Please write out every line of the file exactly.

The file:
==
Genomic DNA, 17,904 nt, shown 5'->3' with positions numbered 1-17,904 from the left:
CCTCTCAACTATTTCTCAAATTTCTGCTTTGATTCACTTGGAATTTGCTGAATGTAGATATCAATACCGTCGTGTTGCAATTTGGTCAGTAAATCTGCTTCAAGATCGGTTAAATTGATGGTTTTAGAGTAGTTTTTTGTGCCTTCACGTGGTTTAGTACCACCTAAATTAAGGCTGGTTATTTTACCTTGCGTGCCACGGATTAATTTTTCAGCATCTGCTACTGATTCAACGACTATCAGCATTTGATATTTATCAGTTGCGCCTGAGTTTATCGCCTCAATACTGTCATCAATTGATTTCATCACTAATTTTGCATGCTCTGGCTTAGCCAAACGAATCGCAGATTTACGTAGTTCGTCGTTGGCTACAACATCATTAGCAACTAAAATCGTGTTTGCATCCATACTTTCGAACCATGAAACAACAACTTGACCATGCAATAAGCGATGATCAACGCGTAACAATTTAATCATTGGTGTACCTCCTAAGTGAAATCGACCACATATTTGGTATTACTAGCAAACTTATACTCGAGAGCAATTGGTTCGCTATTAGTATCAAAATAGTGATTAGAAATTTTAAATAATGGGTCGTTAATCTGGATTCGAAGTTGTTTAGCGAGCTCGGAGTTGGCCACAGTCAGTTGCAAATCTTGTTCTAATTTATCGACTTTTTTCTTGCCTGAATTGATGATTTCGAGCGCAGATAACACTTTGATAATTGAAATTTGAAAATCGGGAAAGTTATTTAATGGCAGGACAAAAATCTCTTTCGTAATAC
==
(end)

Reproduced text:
Genomic DNA, 17,904 nt, shown 5'->3' with positions numbered 1-17,904 from the left:
CCTCTCAACTATTTCTCAAATTTCTGCTTTGATTCACTTGGAATTTGCTGAATGTAGATATCAATACCGTCGTGTTGCAATTTGGTCAGTAAATCTGCTTCAAGATCGGTTAAATTGATGGTTTTAGAGTAGTTTTTTGTGCCTTCACGTGGTTTAGTACCACCTAAATTAAGGCTGGTTATTTTACCTTGCGTGCCACGGATTAATTTTTCAGCATCTGCTACTGATTCAACGACTATCAGCATTTGATATTTATCAGTTGCGCCTGAGTTTATCGCCTCAATACTGTCATCAATTGATTTCATCACTAATTTTGCATGCTCTGGCTTAGCCAAACGAATCGCAGATTTACGTAGTTCGTCGTTGGCTACAACATCATTAGCAACTAAAATCGTGTTTGCATCCATACTTTCGAACCATGAAACAACAACTTGACCATGCAATAAGCGATGATCAACGCGTAACAATTTAATCATTGGTGTACCTCCTAAGTGAAATCGACCACATATTTGGTATTACTAGCAAACTTATACTCGAGAGCAATTGGTTCGCTATTAGTATCAAAATAGTGATTAGAAATTTTAAATAATGGGTCGTTAATCTGGATTCGAAGTTGTTTAGCGAGCTCGGAGTTGGCCACAGTCAGTTGCAAATCTTGTTCTAATTTATCGACTTTTTTCTTGCCTGAATTGATGATTTCGAGCGCAGATAACACTTTGATAATTGAAATTTGAAAATCGGGAAAGTTATTTAATGGCAGGACAAAAATCTCTTTCGTAATAC